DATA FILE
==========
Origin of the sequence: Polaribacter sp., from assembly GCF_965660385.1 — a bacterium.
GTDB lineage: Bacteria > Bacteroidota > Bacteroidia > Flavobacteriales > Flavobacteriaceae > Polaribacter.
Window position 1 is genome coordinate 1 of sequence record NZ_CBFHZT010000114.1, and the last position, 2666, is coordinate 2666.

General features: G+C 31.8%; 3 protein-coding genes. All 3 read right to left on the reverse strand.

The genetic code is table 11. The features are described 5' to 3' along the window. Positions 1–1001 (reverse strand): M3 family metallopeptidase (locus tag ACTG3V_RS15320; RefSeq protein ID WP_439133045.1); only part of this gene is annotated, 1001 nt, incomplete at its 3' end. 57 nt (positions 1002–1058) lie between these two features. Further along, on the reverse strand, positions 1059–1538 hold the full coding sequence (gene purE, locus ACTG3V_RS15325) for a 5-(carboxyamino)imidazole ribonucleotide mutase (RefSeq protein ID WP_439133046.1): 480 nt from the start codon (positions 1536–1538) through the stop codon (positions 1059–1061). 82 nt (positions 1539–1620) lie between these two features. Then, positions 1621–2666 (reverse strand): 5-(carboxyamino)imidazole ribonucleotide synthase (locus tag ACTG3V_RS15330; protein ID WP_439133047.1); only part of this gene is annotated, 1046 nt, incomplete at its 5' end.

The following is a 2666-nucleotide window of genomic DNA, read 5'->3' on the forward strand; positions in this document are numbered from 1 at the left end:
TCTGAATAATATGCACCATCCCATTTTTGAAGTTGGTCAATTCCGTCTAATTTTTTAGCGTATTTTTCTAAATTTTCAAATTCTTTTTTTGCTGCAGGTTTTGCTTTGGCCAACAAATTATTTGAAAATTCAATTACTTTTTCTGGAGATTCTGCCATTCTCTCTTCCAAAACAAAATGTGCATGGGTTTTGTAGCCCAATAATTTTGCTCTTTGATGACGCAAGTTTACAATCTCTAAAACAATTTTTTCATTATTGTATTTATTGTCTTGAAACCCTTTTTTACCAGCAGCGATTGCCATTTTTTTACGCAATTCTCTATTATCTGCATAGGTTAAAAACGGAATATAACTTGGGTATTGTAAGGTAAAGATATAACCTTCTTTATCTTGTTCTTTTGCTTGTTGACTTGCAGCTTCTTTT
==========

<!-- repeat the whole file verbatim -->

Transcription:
Origin of the sequence: Polaribacter sp., from assembly GCF_965660385.1 — a bacterium.
GTDB lineage: Bacteria > Bacteroidota > Bacteroidia > Flavobacteriales > Flavobacteriaceae > Polaribacter.
Window position 1 is genome coordinate 1 of sequence record NZ_CBFHZT010000114.1, and the last position, 2666, is coordinate 2666.

General features: G+C 31.8%; 3 protein-coding genes. All 3 read right to left on the reverse strand.

The genetic code is table 11. The features are described 5' to 3' along the window. Positions 1–1001 (reverse strand): M3 family metallopeptidase (locus tag ACTG3V_RS15320; RefSeq protein ID WP_439133045.1); only part of this gene is annotated, 1001 nt, incomplete at its 3' end. 57 nt (positions 1002–1058) lie between these two features. Further along, on the reverse strand, positions 1059–1538 hold the full coding sequence (gene purE, locus ACTG3V_RS15325) for a 5-(carboxyamino)imidazole ribonucleotide mutase (RefSeq protein ID WP_439133046.1): 480 nt from the start codon (positions 1536–1538) through the stop codon (positions 1059–1061). 82 nt (positions 1539–1620) lie between these two features. Then, positions 1621–2666 (reverse strand): 5-(carboxyamino)imidazole ribonucleotide synthase (locus tag ACTG3V_RS15330; protein ID WP_439133047.1); only part of this gene is annotated, 1046 nt, incomplete at its 5' end.

The following is a 2666-nucleotide window of genomic DNA, read 5'->3' on the forward strand; positions in this document are numbered from 1 at the left end:
TCTGAATAATATGCACCATCCCATTTTTGAAGTTGGTCAATTCCGTCTAATTTTTTAGCGTATTTTTCTAAATTTTCAAATTCTTTTTTTGCTGCAGGTTTTGCTTTGGCCAACAAATTATTTGAAAATTCAATTACTTTTTCTGGAGATTCTGCCATTCTCTCTTCCAAAACAAAATGTGCATGGGTTTTGTAGCCCAATAATTTTGCTCTTTGATGACGCAAGTTTACAATCTCTAAAACAATTTTTTCATTATTGTATTTATTGTCTTGAAACCCTTTTTTACCAGCAGCGATTGCCATTTTTTTACGCAATTCTCTATTATCTGCATAGGTTAAAAACGGAATATAACTTGGGTATTGTAAGGTAAAGATATAACCTTCTTTATCTTGTTCTTTTGCTTGTTGACTTGCAGCTTCTTTT